Mar 4, 2020

Jurisdiction of Appellate Courts: Proceeding In Wrong Forum

2503257 Ontario Ltd. v. 2505304 Ontario Inc. (Good Guys Gas Bar), 2020 ONCA 149 (CanLII)

Keywords: Jurisdiction; Order granting vacant possession; commercial tenancies dispute; Courts of Justice Act, R.S.O. 1990, c. C.43


In the context of an ongoing commercial tenancies matter, the Court of Appeal for Ontario alerts the parties to a potential problem: does the Court have jurisdiction to hear an appeal from an Order granting “vacant possession”? The Senior Legal Officer suggests the parties bring a motion to transfer the appeal to Divisional Court. The parties argue the Court of Appeal has jurisdiction.

The Court of Appeal disagrees, finding no impediment to the Divisional Court’s jurisdiction to hear the appeal. The appeal is transferred pursuant to s. 110(1) of the Courts of Justice Act.


This case serves as an important reminder that appeals are statutory. As such, it is always good practice to clearly identify the appellate court in which the matter can be adjudicated. Interestingly, even where an appellate court has jurisdiction to adjudicate some aspects of a matter, it may be that such jurisdiction does not extend to all aspects.

In this case, although the Court of Appeal had previously refused a stay of the Order under appeal in this case, the Court determined that this was “ancillary to the order granting vacant possession”. (See para. 3).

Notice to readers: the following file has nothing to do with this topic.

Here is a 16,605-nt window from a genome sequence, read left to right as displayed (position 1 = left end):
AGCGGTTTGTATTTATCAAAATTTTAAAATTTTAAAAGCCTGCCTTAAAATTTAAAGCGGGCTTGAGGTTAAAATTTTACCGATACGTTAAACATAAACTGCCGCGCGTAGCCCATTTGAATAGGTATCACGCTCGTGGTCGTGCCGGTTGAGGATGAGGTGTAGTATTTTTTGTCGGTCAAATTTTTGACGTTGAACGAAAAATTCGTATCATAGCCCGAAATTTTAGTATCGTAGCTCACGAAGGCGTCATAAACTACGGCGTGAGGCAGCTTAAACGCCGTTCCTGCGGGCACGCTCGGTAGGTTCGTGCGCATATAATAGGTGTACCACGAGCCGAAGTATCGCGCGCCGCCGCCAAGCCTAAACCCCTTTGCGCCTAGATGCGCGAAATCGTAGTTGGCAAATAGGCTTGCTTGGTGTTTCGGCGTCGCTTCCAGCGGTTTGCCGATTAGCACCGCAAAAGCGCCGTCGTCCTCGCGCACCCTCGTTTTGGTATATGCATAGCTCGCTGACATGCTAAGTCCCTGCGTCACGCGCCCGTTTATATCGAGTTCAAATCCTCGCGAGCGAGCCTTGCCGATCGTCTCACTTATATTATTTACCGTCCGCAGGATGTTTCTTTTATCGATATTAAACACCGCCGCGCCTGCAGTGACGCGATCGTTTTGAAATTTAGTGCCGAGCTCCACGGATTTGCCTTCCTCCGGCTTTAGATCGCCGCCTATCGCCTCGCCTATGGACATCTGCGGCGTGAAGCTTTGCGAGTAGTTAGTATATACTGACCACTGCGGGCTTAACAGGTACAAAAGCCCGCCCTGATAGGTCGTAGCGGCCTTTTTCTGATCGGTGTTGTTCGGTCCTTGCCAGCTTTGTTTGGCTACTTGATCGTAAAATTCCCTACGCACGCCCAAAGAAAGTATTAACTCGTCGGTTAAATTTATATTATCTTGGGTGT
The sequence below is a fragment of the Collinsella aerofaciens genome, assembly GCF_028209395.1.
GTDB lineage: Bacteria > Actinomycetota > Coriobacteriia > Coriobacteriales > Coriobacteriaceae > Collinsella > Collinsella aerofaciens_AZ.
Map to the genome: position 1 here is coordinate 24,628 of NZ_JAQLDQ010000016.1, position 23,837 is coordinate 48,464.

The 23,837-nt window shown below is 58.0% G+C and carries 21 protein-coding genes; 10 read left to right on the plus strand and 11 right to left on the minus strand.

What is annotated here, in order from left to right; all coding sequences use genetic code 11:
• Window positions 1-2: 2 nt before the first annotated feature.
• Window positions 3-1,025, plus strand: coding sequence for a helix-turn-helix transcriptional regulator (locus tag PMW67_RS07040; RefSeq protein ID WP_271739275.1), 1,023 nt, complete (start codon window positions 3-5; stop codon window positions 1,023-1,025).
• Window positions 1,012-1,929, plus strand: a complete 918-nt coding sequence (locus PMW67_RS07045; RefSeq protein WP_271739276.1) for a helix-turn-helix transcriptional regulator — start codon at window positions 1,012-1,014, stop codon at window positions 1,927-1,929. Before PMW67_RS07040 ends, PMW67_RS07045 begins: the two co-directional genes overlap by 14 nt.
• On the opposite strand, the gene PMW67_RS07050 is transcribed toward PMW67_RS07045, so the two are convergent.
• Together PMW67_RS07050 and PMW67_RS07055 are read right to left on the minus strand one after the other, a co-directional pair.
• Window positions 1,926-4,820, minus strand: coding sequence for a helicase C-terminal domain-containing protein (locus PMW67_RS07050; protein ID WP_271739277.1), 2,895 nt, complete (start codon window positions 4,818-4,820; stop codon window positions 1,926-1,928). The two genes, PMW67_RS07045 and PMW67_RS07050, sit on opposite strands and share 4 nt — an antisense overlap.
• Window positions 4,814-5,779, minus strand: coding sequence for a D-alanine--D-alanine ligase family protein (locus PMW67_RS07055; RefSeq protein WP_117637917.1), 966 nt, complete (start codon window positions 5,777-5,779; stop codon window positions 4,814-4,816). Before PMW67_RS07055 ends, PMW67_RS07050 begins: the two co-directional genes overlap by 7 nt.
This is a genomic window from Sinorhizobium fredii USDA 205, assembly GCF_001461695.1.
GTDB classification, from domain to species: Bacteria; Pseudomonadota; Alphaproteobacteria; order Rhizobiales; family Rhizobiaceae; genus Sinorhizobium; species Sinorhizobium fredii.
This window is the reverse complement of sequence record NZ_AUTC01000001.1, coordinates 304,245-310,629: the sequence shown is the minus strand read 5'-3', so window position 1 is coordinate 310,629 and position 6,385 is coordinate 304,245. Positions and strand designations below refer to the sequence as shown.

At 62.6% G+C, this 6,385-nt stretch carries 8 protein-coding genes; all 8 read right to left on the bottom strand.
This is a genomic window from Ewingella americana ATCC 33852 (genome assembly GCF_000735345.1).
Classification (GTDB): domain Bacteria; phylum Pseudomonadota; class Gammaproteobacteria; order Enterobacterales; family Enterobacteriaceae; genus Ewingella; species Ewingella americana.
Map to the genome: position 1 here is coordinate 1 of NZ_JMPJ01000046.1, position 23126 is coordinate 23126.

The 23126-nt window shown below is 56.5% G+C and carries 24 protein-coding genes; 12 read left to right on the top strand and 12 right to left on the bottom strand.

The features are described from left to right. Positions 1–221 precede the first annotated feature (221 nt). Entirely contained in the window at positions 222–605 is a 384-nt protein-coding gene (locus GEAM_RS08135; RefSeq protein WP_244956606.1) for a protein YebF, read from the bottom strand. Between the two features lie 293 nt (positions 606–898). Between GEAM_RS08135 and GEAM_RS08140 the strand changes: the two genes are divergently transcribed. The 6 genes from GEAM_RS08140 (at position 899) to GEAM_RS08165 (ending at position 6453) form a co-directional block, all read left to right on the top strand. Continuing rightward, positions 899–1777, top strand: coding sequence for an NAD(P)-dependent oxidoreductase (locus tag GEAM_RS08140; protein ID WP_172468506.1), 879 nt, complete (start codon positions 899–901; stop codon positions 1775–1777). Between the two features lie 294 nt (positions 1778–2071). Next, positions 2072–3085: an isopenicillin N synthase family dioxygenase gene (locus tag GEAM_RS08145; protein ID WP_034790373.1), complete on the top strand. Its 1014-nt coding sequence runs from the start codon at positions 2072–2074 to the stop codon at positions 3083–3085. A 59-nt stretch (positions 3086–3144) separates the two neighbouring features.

The Court of Appeal decision reflects the language provided at s. 78 (1) of the Commercial Tenancies Act, R.S.O. 1990. C. L.7, specifically that: “[a]n appeal lies to the Divisional Court from the order of the judge granting or refusing a writ of possession.”

For this reason, since the appeal was as against an application judge’s decision granting vacant possession, Court of Appeal concluded that the appeal must be made to the Divisional Court. (See para. 4).

The mechanism to affect the transfer is s. 110(1) of the Courts of Justice Act, which provides:

Proceeding in wrong forum

110 (1) Where a proceeding or a step in a proceeding is brought or taken before the wrong court, judge or officer, it may be transferred or adjourned to the proper court, judge or officer.

It is important to note that this mechanism involves an exercise of the Court’s discretion. In other words, there may be circumstances in which a Court is not prepared to make the Order. That being said, s. 110(2) provides that, once the proceeding is transferred, it continues “as if it had been commenced in that court”.

Counsel for the Appellant: Bryan Fromstein and Fabio Longo (Longo Lawyers, Toronto)

Counsel for the Respondent: Bernie Romano and Jordan Nussbaum (Romano Law Office, Toronto)